It has been almost a year since the arches of Princeton University swelled with the sounds of a cappella and audience members watched from the steps as groups showed off their repertoire. The arches are quiet at night now; a passerby may hear only the sound of their own voice.
Since March 2020, a cappella, like so many other pillars of campus life and tradition, has migrated to the virtual realm. A cappella has become one of the most dangerous activities students could engage in — studies have shown that singing in groups is much more likely to spread COVID-19 than speaking, therefore presenting major risks.
Despite the barriers presented by the COVID-19 pandemic, many of Princeton’s 14 a cappella groups have banded together to continue to do what they do best: create music.
At the start of the fall semester, the eight a cappella groups under the jurisdiction of “Acaprez” — a collection of eight Princeton a cappella groups governed by certain rules — decided not to hold auditions. According to Chaz Bethel-Brescia ’22, music director of the Princeton Footnotes, this decision was “pretty unanimous.”
“The main concern is competition among the groups and making sure that membership is steady throughout those eight groups,” he explained.
Sean Crites ’22, president of the Nassoons, expressed similar thoughts.
“The concern was solidarity amongst the other a cappella groups … because it is a competitive process, it has to be collaborative as well,” he said.
Sally Root ’22, president of Shere Khan, a group not under the jurisdiction of Acaprez, explained that her group also decided not to hold auditions, mostly because the majority of groups were also not holding auditions.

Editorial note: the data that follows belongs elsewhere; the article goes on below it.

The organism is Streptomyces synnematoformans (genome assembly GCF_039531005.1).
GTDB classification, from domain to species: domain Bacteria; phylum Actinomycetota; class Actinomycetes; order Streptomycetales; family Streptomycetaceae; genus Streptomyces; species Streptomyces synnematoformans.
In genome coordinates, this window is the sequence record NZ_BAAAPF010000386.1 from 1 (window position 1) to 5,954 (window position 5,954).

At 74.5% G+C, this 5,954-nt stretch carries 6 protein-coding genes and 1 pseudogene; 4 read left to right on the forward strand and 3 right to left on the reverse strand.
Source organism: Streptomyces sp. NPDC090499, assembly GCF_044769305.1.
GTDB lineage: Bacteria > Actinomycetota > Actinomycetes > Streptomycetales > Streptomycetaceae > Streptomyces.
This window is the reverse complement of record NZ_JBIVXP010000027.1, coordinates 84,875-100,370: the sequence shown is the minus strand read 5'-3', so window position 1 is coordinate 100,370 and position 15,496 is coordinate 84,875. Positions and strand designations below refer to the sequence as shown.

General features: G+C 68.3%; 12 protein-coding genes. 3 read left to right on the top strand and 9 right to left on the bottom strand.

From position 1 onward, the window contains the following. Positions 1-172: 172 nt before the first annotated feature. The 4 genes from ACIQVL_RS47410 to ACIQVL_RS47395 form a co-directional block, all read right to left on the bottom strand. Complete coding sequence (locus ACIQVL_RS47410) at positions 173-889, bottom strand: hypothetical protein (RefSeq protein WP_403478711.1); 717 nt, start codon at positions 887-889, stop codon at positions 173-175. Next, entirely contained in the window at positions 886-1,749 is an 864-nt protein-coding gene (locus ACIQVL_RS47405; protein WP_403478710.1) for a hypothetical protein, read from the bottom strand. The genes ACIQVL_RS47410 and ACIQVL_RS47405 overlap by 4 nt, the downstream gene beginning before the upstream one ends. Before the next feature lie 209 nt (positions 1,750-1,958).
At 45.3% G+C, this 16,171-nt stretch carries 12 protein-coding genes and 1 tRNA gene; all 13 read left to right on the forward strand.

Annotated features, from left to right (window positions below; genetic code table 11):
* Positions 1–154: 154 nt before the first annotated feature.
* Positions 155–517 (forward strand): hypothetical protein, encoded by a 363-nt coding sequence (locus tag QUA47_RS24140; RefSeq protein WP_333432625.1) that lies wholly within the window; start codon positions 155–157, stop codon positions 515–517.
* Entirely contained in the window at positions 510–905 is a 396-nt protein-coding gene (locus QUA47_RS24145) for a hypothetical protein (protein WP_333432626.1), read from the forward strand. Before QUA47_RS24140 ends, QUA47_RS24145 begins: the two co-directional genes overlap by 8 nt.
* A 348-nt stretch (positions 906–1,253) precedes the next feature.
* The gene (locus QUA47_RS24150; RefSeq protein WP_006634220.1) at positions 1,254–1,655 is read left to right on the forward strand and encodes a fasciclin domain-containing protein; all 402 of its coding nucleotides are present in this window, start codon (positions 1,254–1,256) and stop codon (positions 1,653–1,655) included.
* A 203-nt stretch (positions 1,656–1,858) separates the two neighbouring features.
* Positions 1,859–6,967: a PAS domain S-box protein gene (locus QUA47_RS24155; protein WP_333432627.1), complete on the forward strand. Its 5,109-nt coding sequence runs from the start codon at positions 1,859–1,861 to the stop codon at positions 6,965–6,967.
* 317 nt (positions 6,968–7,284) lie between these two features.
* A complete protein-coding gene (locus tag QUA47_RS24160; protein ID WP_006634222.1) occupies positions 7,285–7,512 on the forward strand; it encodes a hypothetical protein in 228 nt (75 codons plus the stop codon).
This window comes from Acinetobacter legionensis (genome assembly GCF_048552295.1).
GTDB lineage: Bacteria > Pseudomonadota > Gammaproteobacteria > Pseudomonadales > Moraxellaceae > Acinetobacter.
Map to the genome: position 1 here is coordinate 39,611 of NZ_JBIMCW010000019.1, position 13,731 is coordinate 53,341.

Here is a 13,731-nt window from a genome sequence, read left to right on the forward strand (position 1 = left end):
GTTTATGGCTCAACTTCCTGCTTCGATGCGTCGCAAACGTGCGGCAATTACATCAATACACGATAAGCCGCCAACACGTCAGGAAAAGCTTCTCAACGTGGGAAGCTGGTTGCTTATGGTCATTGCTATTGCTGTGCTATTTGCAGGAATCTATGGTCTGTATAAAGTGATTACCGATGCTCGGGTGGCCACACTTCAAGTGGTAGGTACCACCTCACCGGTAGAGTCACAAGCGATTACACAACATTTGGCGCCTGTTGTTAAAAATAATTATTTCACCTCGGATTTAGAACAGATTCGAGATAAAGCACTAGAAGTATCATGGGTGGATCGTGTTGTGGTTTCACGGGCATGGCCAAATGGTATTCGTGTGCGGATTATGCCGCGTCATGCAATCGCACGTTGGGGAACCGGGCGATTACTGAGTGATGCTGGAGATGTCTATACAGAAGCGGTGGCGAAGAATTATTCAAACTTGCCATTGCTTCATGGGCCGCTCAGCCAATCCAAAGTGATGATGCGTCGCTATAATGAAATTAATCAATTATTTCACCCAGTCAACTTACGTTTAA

“We didn’t feel like we could muster up the energy,” she said.
This semester, though, Shere Khan is strongly considering holding auditions.
“It’s going to take a lot of planning so it will probably be much later in the semester,” Root explained.
Koleinu and Kindred Spirit held auditions last semester and will be doing the same this semester. Acappellago, Princeton’s non-audition a cappella group, also took new members in the fall.
While VTone and Old NasSoul did not accept new members in the fall, both groups held auditions this spring.
Nancy Xu ’24, a new member of VTone, described the audition process.
“There was a Google form that we had to submit … which [included] scales, vocal swells, a short a cappella excerpt, and a solo,” she wrote in a statement to The Daily Princetonian.
“I’ve never been involved in an [a cappella] group and was more of a singing-in-the-showers type,” she continued. “I think the virtual aspect might have actually been an encouragement for me because the audition process doesn’t seem as daunting.”
Moreen Rezkalla ’23, fellowship chair of Kindred Spirit, Princeton’s Christian a cappella group, explained their group’s decision in an email to the ‘Prince.’
“While KS is an a cappella group, we do have a space that is used for more than just singing, and we wanted to open up our group to people in any class year to be able to be a part of this smaller fellowship and interact with others who share the same interests and passions,” Rezkalla said.
Just as the a cappella groups are taking advantage of the spring in different ways, so too did they find a variety of creative opportunities in the fall. While some chose not to create music, others brought their voices together in impressive ways.
Over the summer and the fall semester, Footnotes created several a cappella videos. However, the group met only a couple of times over the semester. With virtual projects, Bethel-Brescia explained, there’s “less urgency around meeting.”
“The biggest downside to virtual a cappella is that it takes away from the process of music-making and puts all the emphasis on the product,” Bethel-Brescia said.
The Nassoons released an arrangement to celebrate the start of the spring semester and have a few arrangements they’re working on.